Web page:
As typical social and academic interaction screeched to a halt last year, many young people began experiencing declines in mental health, a problem that appeared to be worse for those whose connections to family and friends weren’t as tight, a new study has found.
In June 2020, researchers invited participants in an ongoing study of teenage boys and young men in urban and Appalachian Ohio to complete a survey examining changes to mood, anxiety, closeness to family and friends, and other ways the pandemic affected their lives. The study, co-led by researchers at The Ohio State University and Kenyon College, appears in the Journal of Adolescent Health.
Nearly a third of the 571 participants reported that their mood had worsened or their anxiety had increased between March 2020 and June 2020. The study found that worsening mood and increased anxiety during the pandemic were more likely in those with higher socioeconomic status, those who felt decreasing closeness to friends and family and those who were older. Self-reported increases in anxiety were more common among those with a history of depression and/or anxiety.
One example of feedback from a participant: “A return to a much more introverted, anxious and sedentary lifestyle, after recently making attempts to become more social, outgoing and level-headed.”
The research team said the study shines light on those who could be most vulnerable to mental health struggles during a pandemic, and potentially during other situations in which they find themselves isolated from their typical social interaction.
“Though serious cases of COVID-19 have been rare among young people, the pandemic appears to have taken another toll on them,” said study senior author Amy Ferketich, a professor of epidemiology at Ohio State.
Eleanor Tetreault, the study’s lead author and a recent graduate of Kenyon College, said the existing relationships formed within the ongoing Buckeye Teen Health Study provided an opportunity to quickly assess any perceived changes in mood or anxiety at the onset of the pandemic.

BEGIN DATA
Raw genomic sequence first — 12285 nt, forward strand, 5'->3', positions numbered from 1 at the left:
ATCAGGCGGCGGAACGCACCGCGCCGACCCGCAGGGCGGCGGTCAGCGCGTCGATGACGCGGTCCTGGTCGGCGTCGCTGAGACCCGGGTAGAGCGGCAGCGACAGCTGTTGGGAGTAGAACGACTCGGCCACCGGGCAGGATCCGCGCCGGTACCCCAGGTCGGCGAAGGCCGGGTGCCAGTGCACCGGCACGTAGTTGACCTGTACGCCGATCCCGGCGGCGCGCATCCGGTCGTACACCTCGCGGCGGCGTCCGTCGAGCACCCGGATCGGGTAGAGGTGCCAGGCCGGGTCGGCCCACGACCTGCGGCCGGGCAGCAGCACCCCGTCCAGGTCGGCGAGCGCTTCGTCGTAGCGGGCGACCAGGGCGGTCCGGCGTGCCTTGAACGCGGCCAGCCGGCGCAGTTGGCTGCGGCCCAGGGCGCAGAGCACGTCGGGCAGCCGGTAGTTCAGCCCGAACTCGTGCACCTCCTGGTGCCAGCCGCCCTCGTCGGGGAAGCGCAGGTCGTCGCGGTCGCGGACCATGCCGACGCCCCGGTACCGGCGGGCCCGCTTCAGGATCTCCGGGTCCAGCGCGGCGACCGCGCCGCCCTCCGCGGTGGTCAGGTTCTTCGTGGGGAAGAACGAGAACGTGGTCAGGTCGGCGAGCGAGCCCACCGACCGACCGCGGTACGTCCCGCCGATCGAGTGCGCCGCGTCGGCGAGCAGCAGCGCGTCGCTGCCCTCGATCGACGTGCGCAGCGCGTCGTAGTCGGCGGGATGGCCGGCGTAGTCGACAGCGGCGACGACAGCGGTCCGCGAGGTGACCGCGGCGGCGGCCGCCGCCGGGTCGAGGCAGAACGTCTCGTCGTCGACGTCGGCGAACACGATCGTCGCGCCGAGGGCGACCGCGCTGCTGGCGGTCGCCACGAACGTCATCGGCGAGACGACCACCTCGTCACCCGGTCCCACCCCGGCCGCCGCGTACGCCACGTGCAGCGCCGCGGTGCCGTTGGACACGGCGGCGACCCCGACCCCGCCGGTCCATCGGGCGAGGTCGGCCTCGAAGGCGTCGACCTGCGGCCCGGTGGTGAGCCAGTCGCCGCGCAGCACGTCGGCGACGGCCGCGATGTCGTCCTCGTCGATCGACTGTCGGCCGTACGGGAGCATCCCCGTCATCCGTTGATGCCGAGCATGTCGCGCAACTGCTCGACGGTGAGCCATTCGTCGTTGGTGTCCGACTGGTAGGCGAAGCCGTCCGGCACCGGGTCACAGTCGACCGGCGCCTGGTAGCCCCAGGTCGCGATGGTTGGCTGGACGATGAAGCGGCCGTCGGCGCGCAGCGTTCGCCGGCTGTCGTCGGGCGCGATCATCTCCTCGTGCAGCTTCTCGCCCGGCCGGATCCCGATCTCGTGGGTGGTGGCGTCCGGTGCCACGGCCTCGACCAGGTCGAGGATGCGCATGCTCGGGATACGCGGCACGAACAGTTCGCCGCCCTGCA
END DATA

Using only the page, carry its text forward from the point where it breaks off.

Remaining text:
Though the findings about worsening mental health are concerning, Tetreault said there were some surprising positive themes that emerged as she and fellow researchers dived into the respondents’ answers to open-ended survey questions.
“The group that had really positive experiences talked about the opportunity for self-exploration, having more time to sit and think or get more connected to their family — at this age, most people are just going, going, going all the time and all the sudden they had this period of time where they could slow down,” said Tetrault, who completed a Pelotonia Summer Research Internship at Ohio State’s Comprehensive Cancer Center in 2020.
Though the researchers can’t be sure what contributed to the worsening mood and anxiety among some respondents, they do have theories.
Being cooped up with parents who were struggling to work from home and manage the stress of the pandemic could be distressing to young people, Ferketich said, adding that those whose home lives weren’t stable to begin with would be hardest hit. Participants from higher socioeconomic groups may have been more likely to have parents who were able to work from home and were more likely to report worsening mental health in the first months of the pandemic.
And though the break from the usual routine “might have been kind of nice at first, it did seem that for some people that changed over time, leading them more toward social isolation, anxiety and depression,” Tetreault said.
Though pandemics are rare, the findings from the study don’t apply just to a global crisis, she said.
“I think this could apply to any kind of really big change or change in routine for an adolescent or group of adolescents. It highlights the importance of finding ways to maintain social connection, and to help young people maintain those connections when normal social interactions are disrupted.”